author = "Carol Newton-Smith",
year = "2000",
language = "English",

}

The personal information management behaviour of academics: implications for librarians' support. / Newton-Smith, Carol.

2000.

Research output: ThesisMaster's Thesis

TY - THES

T1 - The personal information management behaviour of academics: implications for librarians' support

AU - Newton-Smith, Carol

PY - 2000

Y1 - 2000

N2 - The aim of this study was to better understand how academics manage their personal information and therefore to have a basis for planning for appropriate support by librarians. There did not appear to be any current relevant research but from a review of previous studies, in which the predominant management strategy included a card personal index, a model was drawn up and validated by a number of academics would be using electronic personal indexes to manage their personal collections. The research methods selected for this study were in-depth interviews and a questionnaire survey. The main findings were that academics do not use a personal index (card or electronic) to manage their personal collections and they also use a language different from that of librarians to describe their activities of personal information management. Academics manage their information by organising their personal collection according to their working subject framework. to expand their collections they work outwards from items of known quality or follow the advice of colleagues to locate such items. To become aware of the new material in the library (or elsewhere), academics prefer to browse new journals and books, rather than use a subject index. Databases are used for confirmation of reference details and citation indexes are used to work outwards from documents of known quality. The output of references is by the use of word processing software with a few academics using bibliographic software just for this function. The conclusion of the study were that academics manage their personal information in a dissimilar way to that expected by librarians. Academics are managing ideas not documents and their methods of personal information management reflect the need to manage these ideas and the associated connective thought process. Librarians can better assist academics by designing library services that facilitate academics' ideas management. Suggestions for improved support include the development of services that enable browsing, the linking of ideas between research publications in different disciplines and the provision of a service to confirm reference details.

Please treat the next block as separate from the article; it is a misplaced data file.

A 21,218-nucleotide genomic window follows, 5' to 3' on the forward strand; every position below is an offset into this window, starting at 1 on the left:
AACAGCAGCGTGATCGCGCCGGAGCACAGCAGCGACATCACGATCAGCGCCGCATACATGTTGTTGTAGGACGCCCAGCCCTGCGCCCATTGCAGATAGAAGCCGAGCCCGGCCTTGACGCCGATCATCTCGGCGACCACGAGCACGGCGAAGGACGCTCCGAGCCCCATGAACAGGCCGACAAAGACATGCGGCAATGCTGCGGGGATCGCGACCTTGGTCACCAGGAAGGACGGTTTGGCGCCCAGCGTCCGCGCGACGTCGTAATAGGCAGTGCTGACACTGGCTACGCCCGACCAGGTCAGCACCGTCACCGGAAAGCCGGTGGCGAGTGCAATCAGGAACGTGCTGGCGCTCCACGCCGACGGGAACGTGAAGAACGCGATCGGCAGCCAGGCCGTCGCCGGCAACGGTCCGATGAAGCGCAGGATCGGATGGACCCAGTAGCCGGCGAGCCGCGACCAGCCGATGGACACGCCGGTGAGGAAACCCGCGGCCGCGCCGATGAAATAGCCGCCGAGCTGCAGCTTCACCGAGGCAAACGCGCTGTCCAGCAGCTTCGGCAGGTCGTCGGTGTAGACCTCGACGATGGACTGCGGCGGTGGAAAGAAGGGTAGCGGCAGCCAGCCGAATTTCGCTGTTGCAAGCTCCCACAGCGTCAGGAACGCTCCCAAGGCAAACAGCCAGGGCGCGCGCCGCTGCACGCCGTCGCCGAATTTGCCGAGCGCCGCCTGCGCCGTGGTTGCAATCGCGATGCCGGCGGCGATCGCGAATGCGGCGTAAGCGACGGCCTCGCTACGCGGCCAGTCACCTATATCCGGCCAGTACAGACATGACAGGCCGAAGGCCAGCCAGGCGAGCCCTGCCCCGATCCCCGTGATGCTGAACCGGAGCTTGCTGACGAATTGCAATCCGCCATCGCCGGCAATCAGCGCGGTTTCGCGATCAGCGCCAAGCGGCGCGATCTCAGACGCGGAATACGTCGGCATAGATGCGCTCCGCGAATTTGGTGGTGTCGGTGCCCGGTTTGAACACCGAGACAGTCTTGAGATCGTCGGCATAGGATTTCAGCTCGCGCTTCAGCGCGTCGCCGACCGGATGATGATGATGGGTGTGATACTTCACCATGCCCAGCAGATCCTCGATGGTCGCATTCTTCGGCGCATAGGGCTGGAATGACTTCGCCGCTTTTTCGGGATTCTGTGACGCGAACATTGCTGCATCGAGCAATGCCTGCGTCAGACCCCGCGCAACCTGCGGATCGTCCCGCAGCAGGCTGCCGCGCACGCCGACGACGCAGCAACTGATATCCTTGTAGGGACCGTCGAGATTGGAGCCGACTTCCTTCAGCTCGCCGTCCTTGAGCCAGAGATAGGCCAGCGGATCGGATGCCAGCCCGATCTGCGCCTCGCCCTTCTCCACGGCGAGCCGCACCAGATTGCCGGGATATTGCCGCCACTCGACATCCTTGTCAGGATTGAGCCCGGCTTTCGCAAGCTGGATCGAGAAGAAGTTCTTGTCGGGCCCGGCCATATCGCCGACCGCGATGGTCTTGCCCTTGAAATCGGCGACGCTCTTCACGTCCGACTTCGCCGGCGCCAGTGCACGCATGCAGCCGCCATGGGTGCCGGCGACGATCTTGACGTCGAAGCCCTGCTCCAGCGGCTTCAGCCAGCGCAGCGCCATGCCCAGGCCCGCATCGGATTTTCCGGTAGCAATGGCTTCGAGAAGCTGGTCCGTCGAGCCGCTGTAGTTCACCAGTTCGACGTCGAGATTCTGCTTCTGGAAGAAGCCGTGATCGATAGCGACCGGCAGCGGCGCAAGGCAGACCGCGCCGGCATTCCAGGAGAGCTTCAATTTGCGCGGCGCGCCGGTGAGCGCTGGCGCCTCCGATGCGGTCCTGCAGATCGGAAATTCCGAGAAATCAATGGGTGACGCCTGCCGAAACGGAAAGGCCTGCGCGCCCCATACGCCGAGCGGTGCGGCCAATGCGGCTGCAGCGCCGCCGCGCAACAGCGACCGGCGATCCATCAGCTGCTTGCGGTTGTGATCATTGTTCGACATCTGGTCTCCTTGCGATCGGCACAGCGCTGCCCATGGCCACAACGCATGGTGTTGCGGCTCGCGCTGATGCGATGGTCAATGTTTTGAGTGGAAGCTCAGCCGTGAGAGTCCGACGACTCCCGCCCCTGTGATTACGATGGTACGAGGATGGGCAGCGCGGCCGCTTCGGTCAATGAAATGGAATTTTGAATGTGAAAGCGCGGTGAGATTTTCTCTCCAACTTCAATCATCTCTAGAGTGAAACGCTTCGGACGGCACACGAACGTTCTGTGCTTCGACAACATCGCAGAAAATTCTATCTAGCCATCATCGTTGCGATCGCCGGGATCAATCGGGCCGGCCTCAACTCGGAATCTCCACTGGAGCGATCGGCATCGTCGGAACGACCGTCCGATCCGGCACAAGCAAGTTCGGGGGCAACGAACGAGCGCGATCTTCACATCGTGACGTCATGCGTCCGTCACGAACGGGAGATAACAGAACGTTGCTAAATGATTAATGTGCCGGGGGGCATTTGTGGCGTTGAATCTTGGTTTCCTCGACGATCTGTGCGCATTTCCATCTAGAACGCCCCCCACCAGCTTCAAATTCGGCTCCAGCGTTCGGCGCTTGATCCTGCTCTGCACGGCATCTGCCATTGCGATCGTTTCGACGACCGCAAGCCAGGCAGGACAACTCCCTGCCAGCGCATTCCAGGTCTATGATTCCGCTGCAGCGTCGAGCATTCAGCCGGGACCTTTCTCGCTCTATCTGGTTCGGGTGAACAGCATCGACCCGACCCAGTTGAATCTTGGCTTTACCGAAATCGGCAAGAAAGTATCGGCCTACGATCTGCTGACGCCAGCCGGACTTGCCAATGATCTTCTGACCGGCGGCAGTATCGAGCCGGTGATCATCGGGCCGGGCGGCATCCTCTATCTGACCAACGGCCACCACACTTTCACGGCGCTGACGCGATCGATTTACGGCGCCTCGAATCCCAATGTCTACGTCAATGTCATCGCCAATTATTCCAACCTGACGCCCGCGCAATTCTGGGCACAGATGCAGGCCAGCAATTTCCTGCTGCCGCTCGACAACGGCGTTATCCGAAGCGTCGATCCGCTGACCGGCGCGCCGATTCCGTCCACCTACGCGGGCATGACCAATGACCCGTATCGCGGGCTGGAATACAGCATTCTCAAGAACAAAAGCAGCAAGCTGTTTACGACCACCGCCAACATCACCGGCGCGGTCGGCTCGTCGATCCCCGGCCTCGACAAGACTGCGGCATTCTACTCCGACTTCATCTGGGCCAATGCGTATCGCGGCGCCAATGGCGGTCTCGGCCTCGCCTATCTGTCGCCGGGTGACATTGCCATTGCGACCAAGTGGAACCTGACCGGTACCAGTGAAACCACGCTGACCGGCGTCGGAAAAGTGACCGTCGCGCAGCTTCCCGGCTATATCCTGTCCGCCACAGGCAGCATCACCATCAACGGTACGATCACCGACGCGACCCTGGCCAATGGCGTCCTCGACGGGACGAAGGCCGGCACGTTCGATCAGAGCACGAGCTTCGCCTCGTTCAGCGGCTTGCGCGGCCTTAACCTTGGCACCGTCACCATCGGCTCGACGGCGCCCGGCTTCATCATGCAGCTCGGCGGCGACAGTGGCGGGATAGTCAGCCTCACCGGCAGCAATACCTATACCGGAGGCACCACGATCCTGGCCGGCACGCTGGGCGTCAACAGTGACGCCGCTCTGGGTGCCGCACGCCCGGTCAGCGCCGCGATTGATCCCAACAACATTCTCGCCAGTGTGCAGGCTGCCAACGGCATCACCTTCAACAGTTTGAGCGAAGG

AB - The aim of this study was to better understand how academics manage their personal information and therefore to have a basis for planning for appropriate support by librarians. There did not appear to be any current relevant research but from a review of previous studies, in which the predominant management strategy included a card personal index, a model was drawn up and validated by a number of academics would be using electronic personal indexes to manage their personal collections. The research methods selected for this study were in-depth interviews and a questionnaire survey. The main findings were that academics do not use a personal index (card or electronic) to manage their personal collections and they also use a language different from that of librarians to describe their activities of personal information management. Academics manage their information by organising their personal collection according to their working subject framework. to expand their collections they work outwards from items of known quality or follow the advice of colleagues to locate such items. To become aware of the new material in the library (or elsewhere), academics prefer to browse new journals and books, rather than use a subject index. Databases are used for confirmation of reference details and citation indexes are used to work outwards from documents of known quality. The output of references is by the use of word processing software with a few academics using bibliographic software just for this function. The conclusion of the study were that academics manage their personal information in a dissimilar way to that expected by librarians. Academics are managing ideas not documents and their methods of personal information management reflect the need to manage these ideas and the associated connective thought process. Librarians can better assist academics by designing library services that facilitate academics' ideas management. Suggestions for improved support include the development of services that enable browsing, the linking of ideas between research publications in different disciplines and the provision of a service to confirm reference details.

KW - Personal information management

KW - Academic libraries

KW - Australia

KW - Relations with faculty and curriculum

KW - Information services

KW - Universities and colleges

KW - Faculty

KW - Information technology

KW - Management

M3 - Master's Thesis

ER -